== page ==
Hungary’s CPI surprised as it swung back to positive territory in April following a slump into deflation in March, statistics office KSH reported on May 10.
The 0.2% y/y rise in the index was well above market expectations that prices would sink another -0.15%, according to a poll by Portfolio.hu. On a monthly basis, consumer prices rose 0.8%, the fastest price increase in over three years. The swift rebound in CPI is likely to reopen debate over the length and depth of the current easing cycle.
Pushed by the fall back into deflation in March, as well as persistent appreciation of the forint, the Magyar Nemzeti Bank (MNB) moved to lower the benchmark by 15 bp to 1.05% on April 26, the second such cut in a row. However, rate setters have sought to cool "exaggerated" rate cut expectations since. Another cut on May 26 is pencilled in, but the better-than-expected CPI reading could trim the size.
The price acceleration in April was driven by fuel and food prices, which gained 4.3% m/m and 0.8%, respectively. On an annual basis, motor fuel prices fell 10.8%, but food prices rose 0.9% y/y.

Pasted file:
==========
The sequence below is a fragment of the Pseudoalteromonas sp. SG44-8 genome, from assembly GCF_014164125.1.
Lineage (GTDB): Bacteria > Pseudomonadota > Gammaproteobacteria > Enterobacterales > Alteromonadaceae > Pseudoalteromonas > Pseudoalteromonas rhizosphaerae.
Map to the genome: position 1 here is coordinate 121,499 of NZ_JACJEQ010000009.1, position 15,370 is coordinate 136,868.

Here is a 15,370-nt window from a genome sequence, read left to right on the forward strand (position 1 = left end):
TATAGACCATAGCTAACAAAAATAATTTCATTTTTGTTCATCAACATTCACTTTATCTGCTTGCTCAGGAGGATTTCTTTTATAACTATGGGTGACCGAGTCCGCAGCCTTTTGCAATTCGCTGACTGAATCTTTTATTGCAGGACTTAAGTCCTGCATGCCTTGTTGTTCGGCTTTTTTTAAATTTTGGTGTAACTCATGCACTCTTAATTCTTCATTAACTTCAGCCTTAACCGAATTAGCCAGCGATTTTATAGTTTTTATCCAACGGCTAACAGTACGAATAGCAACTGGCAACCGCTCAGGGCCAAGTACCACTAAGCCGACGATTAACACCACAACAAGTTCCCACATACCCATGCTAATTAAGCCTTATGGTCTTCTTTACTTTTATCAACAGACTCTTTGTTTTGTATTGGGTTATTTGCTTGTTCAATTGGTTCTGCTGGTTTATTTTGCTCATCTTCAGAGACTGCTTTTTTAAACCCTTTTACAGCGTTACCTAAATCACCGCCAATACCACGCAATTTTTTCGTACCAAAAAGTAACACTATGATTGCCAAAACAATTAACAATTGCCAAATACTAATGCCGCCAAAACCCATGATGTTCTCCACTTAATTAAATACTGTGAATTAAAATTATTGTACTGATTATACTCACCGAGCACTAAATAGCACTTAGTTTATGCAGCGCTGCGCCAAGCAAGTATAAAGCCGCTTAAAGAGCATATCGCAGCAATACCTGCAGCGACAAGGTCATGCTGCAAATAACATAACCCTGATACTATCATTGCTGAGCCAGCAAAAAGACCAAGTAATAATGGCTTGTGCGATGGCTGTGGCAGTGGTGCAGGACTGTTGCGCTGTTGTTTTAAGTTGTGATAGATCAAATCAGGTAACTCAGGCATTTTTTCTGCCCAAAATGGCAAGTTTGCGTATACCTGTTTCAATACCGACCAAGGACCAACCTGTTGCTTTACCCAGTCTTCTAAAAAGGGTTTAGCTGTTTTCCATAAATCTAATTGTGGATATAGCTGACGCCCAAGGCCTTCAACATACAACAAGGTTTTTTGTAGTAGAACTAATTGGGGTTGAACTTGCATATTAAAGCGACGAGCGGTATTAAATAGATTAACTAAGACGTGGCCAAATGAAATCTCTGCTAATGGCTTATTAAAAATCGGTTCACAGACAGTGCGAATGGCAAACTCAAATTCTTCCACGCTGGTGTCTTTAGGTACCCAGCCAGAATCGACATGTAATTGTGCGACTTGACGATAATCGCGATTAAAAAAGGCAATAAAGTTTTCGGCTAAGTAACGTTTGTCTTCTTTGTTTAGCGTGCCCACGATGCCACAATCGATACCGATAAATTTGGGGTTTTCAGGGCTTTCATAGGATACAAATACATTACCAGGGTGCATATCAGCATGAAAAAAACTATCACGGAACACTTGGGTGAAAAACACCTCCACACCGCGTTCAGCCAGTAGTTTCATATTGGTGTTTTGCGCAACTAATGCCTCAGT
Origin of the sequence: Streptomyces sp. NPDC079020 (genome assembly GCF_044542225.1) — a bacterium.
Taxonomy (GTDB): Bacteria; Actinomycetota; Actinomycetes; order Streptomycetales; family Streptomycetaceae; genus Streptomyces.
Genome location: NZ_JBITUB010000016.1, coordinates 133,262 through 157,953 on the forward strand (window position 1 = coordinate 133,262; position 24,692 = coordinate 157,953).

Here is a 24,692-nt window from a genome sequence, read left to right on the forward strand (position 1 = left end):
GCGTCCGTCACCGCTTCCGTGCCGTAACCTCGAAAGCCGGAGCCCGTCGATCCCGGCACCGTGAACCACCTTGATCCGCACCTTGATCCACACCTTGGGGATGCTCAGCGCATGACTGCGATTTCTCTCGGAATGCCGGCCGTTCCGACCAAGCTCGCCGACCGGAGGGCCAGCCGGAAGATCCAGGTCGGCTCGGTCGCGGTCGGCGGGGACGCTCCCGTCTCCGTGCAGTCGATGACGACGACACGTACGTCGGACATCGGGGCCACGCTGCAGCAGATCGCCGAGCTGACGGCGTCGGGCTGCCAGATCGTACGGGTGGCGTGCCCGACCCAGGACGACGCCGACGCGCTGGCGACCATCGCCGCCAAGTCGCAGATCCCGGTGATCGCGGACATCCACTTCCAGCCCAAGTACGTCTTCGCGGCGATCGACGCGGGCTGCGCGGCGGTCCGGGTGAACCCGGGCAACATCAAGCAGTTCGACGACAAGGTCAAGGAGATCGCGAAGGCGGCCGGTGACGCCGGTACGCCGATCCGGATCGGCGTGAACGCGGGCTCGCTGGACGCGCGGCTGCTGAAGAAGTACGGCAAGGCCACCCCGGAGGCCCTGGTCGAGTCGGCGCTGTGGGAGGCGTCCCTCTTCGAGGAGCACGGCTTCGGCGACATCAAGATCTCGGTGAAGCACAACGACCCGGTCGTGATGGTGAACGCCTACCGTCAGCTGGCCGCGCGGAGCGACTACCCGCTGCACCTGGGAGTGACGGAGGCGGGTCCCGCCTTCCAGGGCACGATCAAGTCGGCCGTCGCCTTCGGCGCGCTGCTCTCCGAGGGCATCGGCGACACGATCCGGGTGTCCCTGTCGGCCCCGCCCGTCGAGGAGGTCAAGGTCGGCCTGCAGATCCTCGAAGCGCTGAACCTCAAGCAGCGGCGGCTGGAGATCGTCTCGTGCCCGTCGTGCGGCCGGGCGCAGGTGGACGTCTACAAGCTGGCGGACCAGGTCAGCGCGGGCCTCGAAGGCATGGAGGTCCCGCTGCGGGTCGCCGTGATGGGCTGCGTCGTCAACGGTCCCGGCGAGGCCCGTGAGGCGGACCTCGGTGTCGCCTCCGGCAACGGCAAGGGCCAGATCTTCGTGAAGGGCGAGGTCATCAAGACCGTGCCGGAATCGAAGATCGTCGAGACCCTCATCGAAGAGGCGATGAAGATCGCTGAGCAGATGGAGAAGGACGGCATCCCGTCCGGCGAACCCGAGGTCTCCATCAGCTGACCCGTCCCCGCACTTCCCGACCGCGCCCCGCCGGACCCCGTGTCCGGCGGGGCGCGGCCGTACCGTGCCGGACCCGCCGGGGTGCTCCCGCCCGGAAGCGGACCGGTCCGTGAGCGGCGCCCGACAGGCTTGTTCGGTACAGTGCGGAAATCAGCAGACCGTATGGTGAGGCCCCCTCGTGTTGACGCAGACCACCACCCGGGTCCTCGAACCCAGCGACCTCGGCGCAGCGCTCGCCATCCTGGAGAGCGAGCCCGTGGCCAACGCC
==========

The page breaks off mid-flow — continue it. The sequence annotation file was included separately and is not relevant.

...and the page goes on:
Global oil prices remain the overwhelming driver of low inflation, and are likely to continue to threaten to push Hungary's CPI back into negative territory in the coming months, analysts warn. Average inflation is likely finish 2016 at 0.2-0.5%, according to both the market and the MNB.
While a little further monetary easing remains likely, especially in light of tax reductions in 2017, analysts at Raiffeisen Bank forecast that monetary policy is set to "pass the baton” of providing stimulus to fiscal policy.
Citibank analysts expect the MNB “may halt cuts in June or July at 0.90% or 0.75%,” while “changes in monetary instruments may still contribute to monetary easing, such as limiting access to the 3-month benchmark deposit facility”.